Ruth, in Pareto's words I saw more than a suggestion; I saw a warning of danger.

To apply his warning, ask if any of what Giroux said affected you emotionally.

BTW, your intention is certainly political.

Of course Giroux was warning of danger. But I'm still a bit confused as to the parallel. As to my political intent, I just posted - a lot of his ideas went into today's letters to my legislators. Not that I think anyone will even process that information at the political offices, because it doesn't fit well into "vote for X" boxes in their constituent management software.

Ruth wrote: "...it doesn't fit well into 'vote for X' boxes...."

I perhaps understand why what I wrote confused you. I saw Pareto's words as referring to:
1) an activist's words intended to inform voters, or
2) a candidate's words intended to win votes.
Both kinds use appeals to intellect and appeals to emotion. Pareto was warning of the emotional ("red meat") content.


The people at legislators' offices who open constituent mail want to place it in one of two piles:
1) a "Vote 'Yes'" pile, or
2) a "Vote 'No'" pile.

The time I ran in a primary election, my mentor told me I have to make the incumbent fear he would lose. I succeeded; he spent ten times what I spent.

I suggest that you put educational material into publications you intend voters to read.

Perhaps my concept of "educational material" differs from yours. I see the Giroux article as Scholarship in the Public Interest, even though it deals with politics, appeals to emotion as well as intellect, and takes a political stand.

My most profoundly educational experience was a course on feminist history, because it involved consciousness raising. It enabled students to apply knowledge to their inner lives and self as well as to achieve greater understanding of the world. This article not only analyzed Trump's language and behavior, it took a strong moral stand about applying that knowledge. Yes, it wasn't emotionally neutral. The feminist course taught by a feminist professor wasn't emotionally neutral either. Yes it was intended to persuade as well as provide facts. For me that didn't rule it out as "educational material". I draw a strong line between emotion and data collection in areas such as climate science. But I think this kind of material counts as education too. During the data collection and analysis you have to keep emotion out. But after you've collected your facts and described your results, there's a place for politics and emotion in application.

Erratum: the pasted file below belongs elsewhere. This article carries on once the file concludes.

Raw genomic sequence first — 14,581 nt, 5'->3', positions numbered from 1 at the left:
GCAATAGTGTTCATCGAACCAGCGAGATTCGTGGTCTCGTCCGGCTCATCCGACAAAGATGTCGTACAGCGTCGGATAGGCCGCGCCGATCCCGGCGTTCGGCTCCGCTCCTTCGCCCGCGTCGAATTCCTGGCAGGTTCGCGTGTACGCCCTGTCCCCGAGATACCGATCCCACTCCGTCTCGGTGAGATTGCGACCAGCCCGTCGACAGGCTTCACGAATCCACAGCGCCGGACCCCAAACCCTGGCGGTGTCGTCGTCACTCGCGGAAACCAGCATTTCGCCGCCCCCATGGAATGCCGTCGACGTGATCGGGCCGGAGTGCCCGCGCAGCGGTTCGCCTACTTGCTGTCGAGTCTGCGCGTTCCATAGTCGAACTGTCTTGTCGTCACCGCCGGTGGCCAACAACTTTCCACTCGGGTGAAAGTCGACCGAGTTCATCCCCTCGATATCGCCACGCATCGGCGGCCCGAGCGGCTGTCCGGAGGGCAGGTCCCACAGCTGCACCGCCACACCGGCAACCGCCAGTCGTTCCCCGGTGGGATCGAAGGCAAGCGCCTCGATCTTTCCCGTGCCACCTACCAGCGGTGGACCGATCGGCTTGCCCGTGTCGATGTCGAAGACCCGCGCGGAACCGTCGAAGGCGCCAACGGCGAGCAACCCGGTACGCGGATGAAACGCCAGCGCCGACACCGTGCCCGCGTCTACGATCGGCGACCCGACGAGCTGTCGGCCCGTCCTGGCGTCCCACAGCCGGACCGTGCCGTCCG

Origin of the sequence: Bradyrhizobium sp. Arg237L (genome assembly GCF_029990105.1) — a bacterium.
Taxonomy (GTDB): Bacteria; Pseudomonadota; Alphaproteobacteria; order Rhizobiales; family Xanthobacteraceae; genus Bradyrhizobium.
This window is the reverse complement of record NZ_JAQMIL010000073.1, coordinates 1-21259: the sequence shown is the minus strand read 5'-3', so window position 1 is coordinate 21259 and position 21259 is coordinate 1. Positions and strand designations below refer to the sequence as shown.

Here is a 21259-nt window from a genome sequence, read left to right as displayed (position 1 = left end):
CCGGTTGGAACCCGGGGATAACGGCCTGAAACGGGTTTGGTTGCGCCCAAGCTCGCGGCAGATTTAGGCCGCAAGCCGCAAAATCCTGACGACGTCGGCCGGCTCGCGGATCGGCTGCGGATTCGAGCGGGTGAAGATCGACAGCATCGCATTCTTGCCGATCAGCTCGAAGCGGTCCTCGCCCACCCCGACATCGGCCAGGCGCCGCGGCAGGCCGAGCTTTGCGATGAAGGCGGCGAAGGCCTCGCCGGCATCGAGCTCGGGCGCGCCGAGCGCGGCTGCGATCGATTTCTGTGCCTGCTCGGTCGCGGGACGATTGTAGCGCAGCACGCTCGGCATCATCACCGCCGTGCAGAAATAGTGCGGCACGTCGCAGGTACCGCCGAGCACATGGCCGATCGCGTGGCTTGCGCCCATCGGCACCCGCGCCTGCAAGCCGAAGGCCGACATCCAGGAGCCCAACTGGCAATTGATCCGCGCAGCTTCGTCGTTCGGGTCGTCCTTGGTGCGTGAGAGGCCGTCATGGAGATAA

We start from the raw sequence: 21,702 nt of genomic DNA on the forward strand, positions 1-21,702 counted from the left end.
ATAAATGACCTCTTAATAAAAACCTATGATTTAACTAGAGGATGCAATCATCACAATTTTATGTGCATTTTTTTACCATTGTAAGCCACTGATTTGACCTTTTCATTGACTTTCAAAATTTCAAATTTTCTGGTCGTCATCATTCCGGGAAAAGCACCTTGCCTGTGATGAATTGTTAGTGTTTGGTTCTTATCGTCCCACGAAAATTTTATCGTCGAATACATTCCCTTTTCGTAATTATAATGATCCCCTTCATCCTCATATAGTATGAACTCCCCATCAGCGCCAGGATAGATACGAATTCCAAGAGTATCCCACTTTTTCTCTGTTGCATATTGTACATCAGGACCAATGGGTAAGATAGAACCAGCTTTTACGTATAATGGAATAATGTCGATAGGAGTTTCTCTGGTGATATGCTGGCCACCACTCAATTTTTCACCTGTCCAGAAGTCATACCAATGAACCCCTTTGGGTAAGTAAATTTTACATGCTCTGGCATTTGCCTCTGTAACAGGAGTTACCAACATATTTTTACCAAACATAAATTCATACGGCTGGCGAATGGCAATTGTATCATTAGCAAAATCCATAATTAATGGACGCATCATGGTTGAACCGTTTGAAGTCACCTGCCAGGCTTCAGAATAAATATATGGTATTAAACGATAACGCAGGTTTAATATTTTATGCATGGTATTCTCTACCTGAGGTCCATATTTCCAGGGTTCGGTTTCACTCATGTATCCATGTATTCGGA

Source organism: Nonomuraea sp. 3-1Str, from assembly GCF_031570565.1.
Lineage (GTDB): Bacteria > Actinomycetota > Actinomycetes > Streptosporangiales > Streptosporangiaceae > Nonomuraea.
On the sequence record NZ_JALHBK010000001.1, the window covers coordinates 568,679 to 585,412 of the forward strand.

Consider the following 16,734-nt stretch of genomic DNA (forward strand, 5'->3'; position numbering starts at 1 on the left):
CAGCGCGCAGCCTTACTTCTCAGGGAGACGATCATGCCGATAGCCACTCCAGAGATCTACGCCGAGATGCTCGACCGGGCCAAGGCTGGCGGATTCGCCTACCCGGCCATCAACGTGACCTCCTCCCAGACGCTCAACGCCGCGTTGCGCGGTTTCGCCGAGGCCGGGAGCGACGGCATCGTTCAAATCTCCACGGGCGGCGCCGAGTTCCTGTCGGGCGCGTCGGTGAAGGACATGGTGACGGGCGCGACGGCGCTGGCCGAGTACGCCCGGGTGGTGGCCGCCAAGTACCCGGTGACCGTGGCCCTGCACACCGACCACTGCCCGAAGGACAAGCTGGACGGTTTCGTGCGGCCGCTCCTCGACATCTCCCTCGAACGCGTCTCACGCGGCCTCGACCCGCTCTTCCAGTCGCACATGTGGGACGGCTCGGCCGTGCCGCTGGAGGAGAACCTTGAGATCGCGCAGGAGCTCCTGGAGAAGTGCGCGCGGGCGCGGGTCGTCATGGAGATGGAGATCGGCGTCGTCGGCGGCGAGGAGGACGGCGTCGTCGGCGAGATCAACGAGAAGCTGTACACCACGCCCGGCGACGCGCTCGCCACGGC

On second thought, perhaps my method of summarizing, emphasizing, and illustrating with images - intended to make the main points more accessible and concrete - ends up obscuring the educational value of the source. Do I make the original material seem less academically valid with such techniques?

Ruth, Giroux' fourth word, addicted, alerted me. I read most of the paragraph and stopped. I wanted less emotion.

Giroux took the word from its context, a charlatan's tactic, and lost some of his audience.

Trump is a popular target and Giroux could have used him to educate readers who are also voters. Instead, Giroux used emotion.

You used Giroux to address violence in a dominator culture. When you have a target and a strong argument, don't offer people two targets. Some of them will choose Giroux' target and ignore yours.

I would never have guessed that academics are your intended audiience.